set the record straight, recalling a time when he and his late pal Joey had hung out with U2 at a "Saturday Night Live" after party and felt nothing but love and respect from Bono and company.
Malin is also incredibly skilled at bringing the sound and feel of the
classic rock days into contemporary music—though that shouldn't be
surprising, considering that he's been around for long enough to
convincingly refer to a lot of his favored influences as contemporaries.
From The Clash to The Replacements, The Velvet Underground to Tom
Waits, the echoes of days gone by never stop radiating through Malin's
music—whether you are listening to the work of his old glam punk band D
Generation, or to one of his excellent solo albums.
For awhile though, it seemed like Malin might not make another one of those excellent solo albums. His last LP, 2010's Love it to Life,
arrived to the usual mix of fan appreciation, critical respect, and
mainstream ignorance. When D Generation got back together to tour in
2011, Malin's solo career fell by the wayside. His Facebook page
indicated that he was writing and recording, but consistently without an
announcement as to when that material would be heard as a new album. I
personally began to wonder if Malin was growing disenchanted with the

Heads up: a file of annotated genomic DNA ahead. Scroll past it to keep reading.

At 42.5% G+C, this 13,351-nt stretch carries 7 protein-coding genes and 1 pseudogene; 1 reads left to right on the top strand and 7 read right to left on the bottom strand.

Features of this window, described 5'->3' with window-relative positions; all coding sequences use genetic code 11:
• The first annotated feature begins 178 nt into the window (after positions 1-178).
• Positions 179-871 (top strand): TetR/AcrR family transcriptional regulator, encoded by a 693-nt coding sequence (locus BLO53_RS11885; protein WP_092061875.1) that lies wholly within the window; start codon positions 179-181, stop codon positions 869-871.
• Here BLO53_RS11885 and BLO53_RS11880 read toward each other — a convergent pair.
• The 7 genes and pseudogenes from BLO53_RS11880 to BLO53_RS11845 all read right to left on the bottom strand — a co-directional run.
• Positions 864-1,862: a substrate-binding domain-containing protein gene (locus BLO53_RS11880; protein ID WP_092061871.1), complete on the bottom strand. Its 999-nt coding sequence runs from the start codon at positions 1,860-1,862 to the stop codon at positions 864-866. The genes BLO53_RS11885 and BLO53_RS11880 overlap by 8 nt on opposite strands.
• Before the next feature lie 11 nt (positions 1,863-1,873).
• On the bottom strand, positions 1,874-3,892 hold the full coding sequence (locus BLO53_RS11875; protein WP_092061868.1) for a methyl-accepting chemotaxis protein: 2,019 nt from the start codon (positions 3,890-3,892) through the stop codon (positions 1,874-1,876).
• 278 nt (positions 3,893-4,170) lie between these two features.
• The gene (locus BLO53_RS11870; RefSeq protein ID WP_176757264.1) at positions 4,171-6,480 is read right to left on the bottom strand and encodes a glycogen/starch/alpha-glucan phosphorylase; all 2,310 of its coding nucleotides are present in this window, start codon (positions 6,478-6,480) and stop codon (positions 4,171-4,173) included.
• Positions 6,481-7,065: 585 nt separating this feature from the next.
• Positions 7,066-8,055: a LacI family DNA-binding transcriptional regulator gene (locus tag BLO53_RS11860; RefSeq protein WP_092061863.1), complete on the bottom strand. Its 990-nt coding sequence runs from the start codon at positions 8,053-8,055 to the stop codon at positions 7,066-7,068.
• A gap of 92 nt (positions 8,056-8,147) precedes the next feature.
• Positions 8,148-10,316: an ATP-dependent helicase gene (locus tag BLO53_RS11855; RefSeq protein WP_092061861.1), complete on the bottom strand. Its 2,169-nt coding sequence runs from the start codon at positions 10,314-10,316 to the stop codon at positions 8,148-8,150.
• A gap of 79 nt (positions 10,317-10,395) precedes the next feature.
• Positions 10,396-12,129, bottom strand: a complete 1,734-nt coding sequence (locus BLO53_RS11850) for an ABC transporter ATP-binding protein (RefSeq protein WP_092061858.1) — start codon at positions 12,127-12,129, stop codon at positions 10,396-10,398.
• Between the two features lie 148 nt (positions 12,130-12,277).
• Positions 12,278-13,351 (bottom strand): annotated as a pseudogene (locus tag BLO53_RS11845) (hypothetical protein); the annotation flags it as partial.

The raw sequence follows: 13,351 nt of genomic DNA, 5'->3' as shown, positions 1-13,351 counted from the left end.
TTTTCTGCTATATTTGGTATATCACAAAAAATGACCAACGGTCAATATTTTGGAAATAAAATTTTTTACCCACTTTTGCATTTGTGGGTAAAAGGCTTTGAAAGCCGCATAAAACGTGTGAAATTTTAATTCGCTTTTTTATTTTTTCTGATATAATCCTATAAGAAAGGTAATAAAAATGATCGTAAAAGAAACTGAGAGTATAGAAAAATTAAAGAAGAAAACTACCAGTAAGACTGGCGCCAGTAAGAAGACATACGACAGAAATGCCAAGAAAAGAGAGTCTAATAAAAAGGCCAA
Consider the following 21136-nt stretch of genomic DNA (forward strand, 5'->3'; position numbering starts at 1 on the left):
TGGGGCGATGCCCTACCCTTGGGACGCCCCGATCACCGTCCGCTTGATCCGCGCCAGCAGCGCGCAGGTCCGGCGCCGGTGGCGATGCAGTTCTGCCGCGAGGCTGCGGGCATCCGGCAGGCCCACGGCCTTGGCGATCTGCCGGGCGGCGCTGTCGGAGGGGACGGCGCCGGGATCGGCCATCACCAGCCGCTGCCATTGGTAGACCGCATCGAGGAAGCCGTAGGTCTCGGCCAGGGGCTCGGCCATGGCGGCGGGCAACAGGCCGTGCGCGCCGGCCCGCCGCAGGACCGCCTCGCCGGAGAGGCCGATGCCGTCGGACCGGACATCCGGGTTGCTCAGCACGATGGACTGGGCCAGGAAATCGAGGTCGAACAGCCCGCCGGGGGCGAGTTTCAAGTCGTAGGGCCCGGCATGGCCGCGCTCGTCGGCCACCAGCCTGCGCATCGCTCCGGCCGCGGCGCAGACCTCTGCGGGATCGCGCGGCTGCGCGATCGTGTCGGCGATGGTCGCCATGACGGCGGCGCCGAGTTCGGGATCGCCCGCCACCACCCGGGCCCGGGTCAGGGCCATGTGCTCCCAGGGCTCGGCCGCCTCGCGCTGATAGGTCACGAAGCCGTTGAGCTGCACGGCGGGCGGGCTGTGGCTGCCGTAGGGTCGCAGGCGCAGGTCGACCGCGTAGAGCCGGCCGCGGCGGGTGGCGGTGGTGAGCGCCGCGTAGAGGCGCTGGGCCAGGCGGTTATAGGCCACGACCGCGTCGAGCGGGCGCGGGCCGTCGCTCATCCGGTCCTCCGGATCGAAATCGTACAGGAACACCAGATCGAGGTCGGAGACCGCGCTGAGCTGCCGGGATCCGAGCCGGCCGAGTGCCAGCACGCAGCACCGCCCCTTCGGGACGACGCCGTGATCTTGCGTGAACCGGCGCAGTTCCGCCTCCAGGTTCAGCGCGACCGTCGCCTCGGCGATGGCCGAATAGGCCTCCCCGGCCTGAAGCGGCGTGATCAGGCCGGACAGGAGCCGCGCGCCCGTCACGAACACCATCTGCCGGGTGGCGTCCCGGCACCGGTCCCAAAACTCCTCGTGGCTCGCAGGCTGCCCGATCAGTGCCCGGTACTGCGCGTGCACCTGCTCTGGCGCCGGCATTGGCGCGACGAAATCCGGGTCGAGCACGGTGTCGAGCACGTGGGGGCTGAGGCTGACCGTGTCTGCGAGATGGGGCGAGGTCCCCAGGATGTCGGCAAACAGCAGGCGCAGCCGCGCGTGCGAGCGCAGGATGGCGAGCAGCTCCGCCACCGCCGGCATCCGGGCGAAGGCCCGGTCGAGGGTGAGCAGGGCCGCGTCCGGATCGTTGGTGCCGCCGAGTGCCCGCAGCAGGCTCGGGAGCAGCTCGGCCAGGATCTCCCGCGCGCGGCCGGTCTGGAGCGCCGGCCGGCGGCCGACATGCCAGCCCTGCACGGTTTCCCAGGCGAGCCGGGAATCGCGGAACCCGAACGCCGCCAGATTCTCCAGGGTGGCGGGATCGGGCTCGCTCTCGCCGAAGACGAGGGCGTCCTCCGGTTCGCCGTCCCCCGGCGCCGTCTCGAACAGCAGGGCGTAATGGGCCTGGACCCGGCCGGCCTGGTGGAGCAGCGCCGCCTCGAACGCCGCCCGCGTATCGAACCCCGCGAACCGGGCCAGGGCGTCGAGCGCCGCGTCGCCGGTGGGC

game, tired of watching guys like Brian Fallon and Craig Finn attain
massive success by doing very similar things to what he was doing with
so little fanfare.
Malin's long-awaited fifth album, titled New York Before the War,
proves that, if anything, the veteran rocker just need a few years to
get things just right this time around. Supposedly, Malin cut more than
60 songs for this album, settling on 13 of them for the finished
product. You can hear how hard he worked to hone the perfect tracklist: New York Before the War
is Malin's most cohesive, consistent, and varied LP ever. It might also
be his best, a taut collection of catchy rock songs, stirring ballads,
and recognizable rock and roll influences that immediately seems like
the record Malin was born to make.
We start in a stark place, with the piano-led opener, "The Dreamers."
Usually a guy who opens his records up with big anthemic rockers, Malin
opts this time for nearly apocalyptic gloom. "Wake me up when the world
is dead," he intones at the beginning of the track, his distinctive
voice sitting calmly amidst a simplistic arpeggiated piano backing. The
song gains intensity as it goes, with a female vocalist doubling Jesse's
melody on the chorus, and with a fractious, far-off guitar blotting out
the sun. Sparse percussion joins the texture for the final minute, but
even then, the song never bursts into the kind of rocker that Malin is
known for. It's a curveball of a commencement, and it forces the
listener to pay attention.
First single "Addicted" is more in the vein of Malin's past track ones. A
jangly number with an infectious melody and a foot-tapping,
hand-clapping rhythm, "Addicted" sounds from its title like a look at
the infamous "sex, drugs, and rock and roll" lifestyle that Malin has